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Rated 3.11 stars
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ReelTalk Movie Reviews
Anniversary Present
by Betty Jo Tucker

For anyone planning to celebrate Anton Chekhov's 100th Anniversary this year, Four Funny Families is a must-see. Resurrecting characters from the famous Russian's four major plays, writer/director V. Ulea puts them all together in this unique movie. Although Ulea's creative homage may leave viewers who are not Chekhov fans more than a bit puzzled, she deserves credit for her highly imaginative approach to filmmaking.      

In Ulea's unusual film, families from Uncle Vanya, The Cherry Orchard, Three Sisters and The Seagull live together in a furniture store they jointly own. Each family resides in a separate section of the store, but they all come together for a wild party where seduction, scandal, unrequited love, and rivalry flow as freely as the vodka. Later, when a fire threatens their home, the families start thinking about the future. In true Chekovian fashion, although they talk about how much they love their residence, they seem to consider it a big burden and wish they could get rid of their responsibilities. Because of their sloth, idleness and inability to develop, they're certainly not people to admire.    

However, by bringing Chekhov's oh-so human characters to life on screen, Ulea succeeds in demonstrating her new interpretation of comedy. She replaces the traditional plot-oriented comedy structure with one based on character potential and the overall actions of the characters. According to Michael Zubarev, who served not only as the film's producer but also as its editor/cinematographer, the goal of the movie was "to follow Chekhov's own definition of these plays as comedy rather than their traditional interpretation as drama/tragedy."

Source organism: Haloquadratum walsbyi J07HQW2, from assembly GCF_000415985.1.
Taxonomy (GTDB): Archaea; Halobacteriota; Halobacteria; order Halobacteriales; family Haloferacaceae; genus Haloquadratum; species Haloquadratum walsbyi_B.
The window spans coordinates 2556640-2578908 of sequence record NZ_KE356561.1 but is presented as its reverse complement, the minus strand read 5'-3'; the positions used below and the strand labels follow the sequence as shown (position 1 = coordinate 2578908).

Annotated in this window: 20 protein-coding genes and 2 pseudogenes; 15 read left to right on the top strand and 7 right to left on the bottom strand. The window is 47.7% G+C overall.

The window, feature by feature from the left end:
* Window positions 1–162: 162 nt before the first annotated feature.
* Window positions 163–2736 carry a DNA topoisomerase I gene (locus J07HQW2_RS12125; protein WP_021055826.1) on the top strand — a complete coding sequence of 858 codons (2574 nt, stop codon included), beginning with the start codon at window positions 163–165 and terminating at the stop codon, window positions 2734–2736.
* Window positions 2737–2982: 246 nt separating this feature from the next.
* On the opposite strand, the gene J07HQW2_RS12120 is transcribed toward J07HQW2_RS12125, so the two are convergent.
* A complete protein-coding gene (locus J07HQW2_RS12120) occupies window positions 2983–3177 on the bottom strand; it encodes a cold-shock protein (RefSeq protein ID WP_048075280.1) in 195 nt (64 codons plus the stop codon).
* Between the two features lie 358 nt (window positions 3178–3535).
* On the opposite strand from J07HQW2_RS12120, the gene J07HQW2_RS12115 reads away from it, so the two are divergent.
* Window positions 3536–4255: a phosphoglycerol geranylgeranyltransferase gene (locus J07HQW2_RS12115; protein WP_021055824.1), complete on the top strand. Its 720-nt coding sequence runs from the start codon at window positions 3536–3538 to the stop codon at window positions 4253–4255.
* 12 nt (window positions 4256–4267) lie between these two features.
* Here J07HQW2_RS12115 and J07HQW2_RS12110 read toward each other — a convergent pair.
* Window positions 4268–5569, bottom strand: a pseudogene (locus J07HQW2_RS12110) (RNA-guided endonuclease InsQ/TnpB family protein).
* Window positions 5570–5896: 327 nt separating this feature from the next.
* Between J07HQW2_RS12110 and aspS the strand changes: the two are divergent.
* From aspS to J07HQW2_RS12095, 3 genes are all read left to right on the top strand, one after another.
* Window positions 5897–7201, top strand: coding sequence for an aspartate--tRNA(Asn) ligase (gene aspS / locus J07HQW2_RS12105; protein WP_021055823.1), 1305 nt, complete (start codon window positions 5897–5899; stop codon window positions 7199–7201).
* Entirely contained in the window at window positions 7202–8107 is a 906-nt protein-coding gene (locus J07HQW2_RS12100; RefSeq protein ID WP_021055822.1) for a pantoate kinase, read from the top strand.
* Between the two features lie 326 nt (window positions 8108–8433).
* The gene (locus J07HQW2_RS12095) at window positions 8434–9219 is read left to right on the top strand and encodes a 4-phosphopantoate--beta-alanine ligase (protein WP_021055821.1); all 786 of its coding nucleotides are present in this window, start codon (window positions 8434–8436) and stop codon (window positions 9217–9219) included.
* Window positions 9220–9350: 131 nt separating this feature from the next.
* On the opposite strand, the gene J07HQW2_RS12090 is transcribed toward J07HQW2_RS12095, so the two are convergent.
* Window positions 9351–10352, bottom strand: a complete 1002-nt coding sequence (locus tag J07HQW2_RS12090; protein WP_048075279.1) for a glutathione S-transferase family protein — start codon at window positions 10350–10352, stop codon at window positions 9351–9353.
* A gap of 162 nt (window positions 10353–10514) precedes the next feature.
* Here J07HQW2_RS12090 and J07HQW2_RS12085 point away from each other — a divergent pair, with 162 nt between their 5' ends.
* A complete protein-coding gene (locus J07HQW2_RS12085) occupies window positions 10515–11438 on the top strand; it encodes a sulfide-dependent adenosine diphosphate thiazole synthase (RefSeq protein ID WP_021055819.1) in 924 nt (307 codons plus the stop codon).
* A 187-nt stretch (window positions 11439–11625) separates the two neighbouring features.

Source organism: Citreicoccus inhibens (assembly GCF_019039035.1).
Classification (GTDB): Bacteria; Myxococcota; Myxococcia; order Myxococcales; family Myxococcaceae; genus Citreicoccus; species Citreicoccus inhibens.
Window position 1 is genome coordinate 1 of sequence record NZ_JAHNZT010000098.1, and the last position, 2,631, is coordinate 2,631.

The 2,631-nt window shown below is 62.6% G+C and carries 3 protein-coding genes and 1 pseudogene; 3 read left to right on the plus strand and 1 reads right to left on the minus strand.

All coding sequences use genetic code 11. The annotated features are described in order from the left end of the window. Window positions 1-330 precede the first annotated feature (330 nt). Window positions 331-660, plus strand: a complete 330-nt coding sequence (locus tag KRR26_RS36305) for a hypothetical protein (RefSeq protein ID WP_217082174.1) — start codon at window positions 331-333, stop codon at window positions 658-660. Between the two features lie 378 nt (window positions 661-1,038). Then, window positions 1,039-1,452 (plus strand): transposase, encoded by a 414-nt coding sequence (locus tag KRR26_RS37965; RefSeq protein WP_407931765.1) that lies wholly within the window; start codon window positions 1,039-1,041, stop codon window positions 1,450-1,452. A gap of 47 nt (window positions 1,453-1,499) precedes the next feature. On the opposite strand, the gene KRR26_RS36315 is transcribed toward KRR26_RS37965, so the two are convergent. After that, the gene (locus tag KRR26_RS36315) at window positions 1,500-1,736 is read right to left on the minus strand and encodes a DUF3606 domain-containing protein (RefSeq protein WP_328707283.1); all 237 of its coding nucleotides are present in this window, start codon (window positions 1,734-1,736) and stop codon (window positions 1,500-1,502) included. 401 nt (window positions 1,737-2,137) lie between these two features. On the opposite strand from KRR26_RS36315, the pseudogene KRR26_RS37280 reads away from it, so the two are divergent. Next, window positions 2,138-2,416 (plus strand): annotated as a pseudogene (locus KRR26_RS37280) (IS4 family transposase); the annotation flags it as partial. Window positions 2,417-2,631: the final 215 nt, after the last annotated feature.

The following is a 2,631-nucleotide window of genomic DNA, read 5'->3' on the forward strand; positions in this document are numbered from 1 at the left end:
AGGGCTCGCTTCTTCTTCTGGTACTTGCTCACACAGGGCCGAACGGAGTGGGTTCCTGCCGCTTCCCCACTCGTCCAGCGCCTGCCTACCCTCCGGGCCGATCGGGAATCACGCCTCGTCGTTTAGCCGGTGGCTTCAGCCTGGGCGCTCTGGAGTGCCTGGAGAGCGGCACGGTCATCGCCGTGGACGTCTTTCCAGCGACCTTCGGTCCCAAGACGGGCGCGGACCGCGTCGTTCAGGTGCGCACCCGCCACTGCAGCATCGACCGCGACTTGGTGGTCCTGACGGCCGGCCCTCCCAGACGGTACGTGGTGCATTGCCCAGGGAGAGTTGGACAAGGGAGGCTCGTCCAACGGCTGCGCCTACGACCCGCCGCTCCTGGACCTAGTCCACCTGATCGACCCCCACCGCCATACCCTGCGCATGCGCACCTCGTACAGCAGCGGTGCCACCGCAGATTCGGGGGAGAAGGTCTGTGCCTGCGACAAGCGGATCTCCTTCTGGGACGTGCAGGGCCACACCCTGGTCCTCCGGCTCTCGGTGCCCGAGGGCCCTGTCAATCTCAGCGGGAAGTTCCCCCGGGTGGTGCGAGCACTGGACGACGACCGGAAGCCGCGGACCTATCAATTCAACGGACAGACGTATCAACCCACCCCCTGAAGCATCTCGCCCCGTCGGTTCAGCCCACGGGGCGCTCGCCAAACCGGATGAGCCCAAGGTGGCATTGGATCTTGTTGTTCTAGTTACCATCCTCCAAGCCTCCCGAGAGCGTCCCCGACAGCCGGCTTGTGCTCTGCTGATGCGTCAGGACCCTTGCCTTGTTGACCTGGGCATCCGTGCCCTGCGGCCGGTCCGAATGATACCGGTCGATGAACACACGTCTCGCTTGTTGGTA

Zubarev adds that Chekov himself viewed the actions of his characters as comical. Although I can't help thinking how difficult it is to accept a play like The Seagull as the farce Chekov intended, especially since it ends with a suicide, I'm not eager to argue with filmmaker Ulea. After all, she's an expert who's researched and analyzed Chekhov's plays with scholarly aplomb. (Ulea's real name is Vera Zubarev, Ph.D, and she's a professor at the University of Pennsylvania.) 

As with any ambitious production, some things work, others don't. Irene Frenkel's artworks displayed throughout are absolutely stunning, and some of the actors stand out among the large ensemble cast which includes actors from Philadelphia, New York, Canada, and Ukraine. Making her film debut in Four Funny Families, the prominent Ukrainian actress Elena Kuklova commands the screen in her few scenes as, surprise, an elegant dramatic actress. Mauri Walton, playing Nina of The Seagull family, is wonderfully photogenic and appealing. And I liked Michael Zubarev. Yes, in addition to producing, editing and doing the cinematography, he portrayed Treplev -- and a very natural and unaffected performance it is. It's also a treat to see the versatile Ulea play one of the roles (Natasha) in her film.             

But here's the bad news. Perhaps because Ulea knows so much about Chekhov, she neglects to include enough background information to help all viewers fully understand and enjoy her film. Much of what happens comes across as jumbled and confusing. And the four-square screen technique may have seemed a good idea at the time, but I found it annoying. (Granted, I'm not a split-screen type of person; I even hate its use on 24, my favorite TV series.)         

Four Funny Families may not be perfect, but it's an extraordinary cinematic project that proves one of Russia's most important playwrights is as relevant in 2004 as he was a century ago. Happy anniversary, Anton Chekhov!

(Released by Ulita Productions; not rated by MPAA.)

Listen to V. Ulea discuss her films by clicking on this BlogTalkRadio link.


                                                                                                                                                                               
 
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